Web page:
Volunteering has become a fast growing industry, a very profitable business fed by well-meaning people, who for various reasons devote some time of their life to helping others. Africa seems to be predestined for such endeavors. During our many trips we learned that the continent is swarming with volunteers, working at schools, villages, game reserves, hospitals, with blind people, handicapped people, you name it! Most of them are young, spending anytime from a day to a year for a good cause.
Why? Some believe being born into a privileged life obliges to giving something in return. Some feel guilty living on the bright side of life and others have learned it looks great on a resume. Then there is the fun factor, especially if an entire group spends time in a remote place. This is the case in Gweru, Antelope Park, where no less than 44 volunteers stayed at the time of our visit, most of them for three weeks. After paying they got to do fun things: they walked with lions, rode on elephants and most likely they were assigned some kind of task. Some even “worked” in the surrounding villages, they told us. This left us wondering what these kids could possibly teach villagers who have learned to eke out a living from little to nothing…
If this sounds very cynical, it has to do with what we have observed over the years. All these young people have great intentions and expectations and what they find is often rather sobering. For giving their time, know-how, heart and soul they pay, often a lot: always for their long distant flight and other transport and quite often for accommodation & food. Who profits most is usually the agency organizing the stay.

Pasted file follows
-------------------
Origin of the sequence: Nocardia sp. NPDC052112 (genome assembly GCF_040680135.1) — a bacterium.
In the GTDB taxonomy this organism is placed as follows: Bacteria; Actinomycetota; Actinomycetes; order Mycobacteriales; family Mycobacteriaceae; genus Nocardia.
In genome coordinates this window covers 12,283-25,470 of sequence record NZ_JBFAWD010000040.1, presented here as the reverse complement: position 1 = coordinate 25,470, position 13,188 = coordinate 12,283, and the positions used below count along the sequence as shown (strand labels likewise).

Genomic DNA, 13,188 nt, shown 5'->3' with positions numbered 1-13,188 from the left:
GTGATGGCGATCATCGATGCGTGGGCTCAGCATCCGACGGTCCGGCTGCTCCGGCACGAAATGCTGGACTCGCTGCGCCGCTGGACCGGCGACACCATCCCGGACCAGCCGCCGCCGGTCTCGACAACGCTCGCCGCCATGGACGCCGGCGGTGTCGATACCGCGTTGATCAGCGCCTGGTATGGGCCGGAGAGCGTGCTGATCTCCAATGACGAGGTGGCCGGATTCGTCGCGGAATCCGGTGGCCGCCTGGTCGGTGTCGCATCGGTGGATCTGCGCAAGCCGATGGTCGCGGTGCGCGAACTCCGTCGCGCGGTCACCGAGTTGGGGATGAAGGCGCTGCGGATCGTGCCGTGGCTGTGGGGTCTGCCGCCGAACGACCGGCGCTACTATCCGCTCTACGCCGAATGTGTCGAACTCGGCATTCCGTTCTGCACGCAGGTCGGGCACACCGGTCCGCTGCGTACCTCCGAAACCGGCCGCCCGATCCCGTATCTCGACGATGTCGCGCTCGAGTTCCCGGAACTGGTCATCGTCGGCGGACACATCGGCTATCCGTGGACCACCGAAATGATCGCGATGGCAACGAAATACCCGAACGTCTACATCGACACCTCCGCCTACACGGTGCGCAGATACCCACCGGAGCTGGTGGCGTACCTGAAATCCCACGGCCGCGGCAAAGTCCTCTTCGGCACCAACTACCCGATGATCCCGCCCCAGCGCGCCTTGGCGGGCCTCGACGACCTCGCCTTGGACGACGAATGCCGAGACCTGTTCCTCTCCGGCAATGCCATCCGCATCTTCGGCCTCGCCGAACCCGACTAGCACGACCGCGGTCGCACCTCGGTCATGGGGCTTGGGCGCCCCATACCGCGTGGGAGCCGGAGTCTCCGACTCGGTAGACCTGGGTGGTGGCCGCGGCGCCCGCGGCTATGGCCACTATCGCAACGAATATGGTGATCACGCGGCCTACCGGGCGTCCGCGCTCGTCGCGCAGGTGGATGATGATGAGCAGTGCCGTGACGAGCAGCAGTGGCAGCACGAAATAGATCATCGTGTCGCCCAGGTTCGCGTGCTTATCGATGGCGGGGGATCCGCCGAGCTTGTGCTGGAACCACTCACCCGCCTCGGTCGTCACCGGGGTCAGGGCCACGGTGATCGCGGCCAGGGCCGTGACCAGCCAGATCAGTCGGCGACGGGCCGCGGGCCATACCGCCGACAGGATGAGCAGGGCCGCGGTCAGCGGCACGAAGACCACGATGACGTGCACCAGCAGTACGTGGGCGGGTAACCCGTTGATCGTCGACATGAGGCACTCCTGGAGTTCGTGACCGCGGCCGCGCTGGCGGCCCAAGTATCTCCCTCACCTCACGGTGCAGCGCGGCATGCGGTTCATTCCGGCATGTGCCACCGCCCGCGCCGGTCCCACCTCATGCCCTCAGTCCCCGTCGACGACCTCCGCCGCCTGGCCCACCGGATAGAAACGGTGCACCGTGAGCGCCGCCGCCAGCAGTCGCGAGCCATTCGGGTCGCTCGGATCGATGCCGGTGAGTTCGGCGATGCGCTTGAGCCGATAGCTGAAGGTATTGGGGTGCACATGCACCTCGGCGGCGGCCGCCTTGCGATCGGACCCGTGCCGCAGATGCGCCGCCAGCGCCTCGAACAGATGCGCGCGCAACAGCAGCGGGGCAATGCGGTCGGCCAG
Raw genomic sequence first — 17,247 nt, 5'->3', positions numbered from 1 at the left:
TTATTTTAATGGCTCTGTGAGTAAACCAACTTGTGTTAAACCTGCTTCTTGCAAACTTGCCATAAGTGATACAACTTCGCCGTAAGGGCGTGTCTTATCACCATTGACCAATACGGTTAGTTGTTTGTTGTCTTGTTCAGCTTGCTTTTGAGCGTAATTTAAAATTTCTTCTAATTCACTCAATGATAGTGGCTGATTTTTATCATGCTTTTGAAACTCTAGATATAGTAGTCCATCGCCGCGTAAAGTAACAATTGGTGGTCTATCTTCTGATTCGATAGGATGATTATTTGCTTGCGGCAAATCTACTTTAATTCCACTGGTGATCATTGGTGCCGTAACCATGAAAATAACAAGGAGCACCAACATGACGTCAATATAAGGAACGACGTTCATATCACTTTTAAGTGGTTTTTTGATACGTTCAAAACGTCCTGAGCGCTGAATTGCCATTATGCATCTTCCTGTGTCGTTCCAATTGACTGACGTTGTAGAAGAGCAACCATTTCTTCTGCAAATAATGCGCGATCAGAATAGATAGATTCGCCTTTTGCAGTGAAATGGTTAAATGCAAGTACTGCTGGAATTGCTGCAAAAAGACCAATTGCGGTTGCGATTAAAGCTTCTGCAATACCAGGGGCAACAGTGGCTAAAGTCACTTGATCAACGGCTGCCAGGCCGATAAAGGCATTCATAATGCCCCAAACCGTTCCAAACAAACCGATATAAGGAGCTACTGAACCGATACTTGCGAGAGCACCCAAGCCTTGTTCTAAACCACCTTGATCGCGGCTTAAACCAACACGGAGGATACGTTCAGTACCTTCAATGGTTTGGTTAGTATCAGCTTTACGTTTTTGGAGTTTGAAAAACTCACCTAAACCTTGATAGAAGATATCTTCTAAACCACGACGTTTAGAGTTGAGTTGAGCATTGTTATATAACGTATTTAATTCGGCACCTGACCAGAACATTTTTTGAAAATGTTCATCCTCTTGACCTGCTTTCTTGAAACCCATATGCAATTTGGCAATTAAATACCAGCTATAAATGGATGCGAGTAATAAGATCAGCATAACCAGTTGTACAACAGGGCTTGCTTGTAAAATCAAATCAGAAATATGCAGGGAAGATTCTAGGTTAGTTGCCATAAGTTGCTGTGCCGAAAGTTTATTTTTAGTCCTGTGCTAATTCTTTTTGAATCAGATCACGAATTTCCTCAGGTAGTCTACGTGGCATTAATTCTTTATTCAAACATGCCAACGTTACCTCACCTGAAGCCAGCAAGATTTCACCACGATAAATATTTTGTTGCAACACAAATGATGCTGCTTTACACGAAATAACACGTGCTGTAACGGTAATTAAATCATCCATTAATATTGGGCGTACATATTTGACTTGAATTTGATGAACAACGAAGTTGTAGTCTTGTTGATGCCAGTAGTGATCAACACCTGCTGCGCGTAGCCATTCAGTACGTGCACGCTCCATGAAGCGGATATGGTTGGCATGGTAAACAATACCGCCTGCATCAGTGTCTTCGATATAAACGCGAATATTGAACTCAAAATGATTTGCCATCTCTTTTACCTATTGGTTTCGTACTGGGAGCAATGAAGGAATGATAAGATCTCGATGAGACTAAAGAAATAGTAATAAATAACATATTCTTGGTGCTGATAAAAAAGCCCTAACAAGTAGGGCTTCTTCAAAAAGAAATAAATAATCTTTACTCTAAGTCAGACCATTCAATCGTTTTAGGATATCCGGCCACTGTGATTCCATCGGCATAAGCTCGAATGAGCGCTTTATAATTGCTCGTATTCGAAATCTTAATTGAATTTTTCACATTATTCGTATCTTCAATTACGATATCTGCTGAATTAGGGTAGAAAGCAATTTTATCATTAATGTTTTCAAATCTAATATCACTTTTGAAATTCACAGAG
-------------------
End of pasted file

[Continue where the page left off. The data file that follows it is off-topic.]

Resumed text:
In Uganda, we accompanied an ambitious, well-educated Ugandan English teacher to her class in a village generously supported through an NGO. None of the adult students showed up for her lesson! Not unusual she told us. There are so many offers: hairdressing class, English class, IT class and what not… that the villagers are often overwhelmed or simply don’t have the time to use all these offers.
Volunteers often arrive completely unprepared: a young German girl in Mozambique was sent to work with blind people without speaking any Portuguese!
In 2007 we met a young Swiss girl in Peru who worked with handicapped children and lived through the Peruvian winter with a fisherman’s family in a home without warm water, paying 2.000 Swiss Francs up front. No matter what, most return home feeling proud of having coped with often very basic living conditions, a different culture and language. The experience, also the hardship they endured will certainly have a lasting positive influence on their self-esteem.
What we find so disturbing is that organizations are profiting from it financially.
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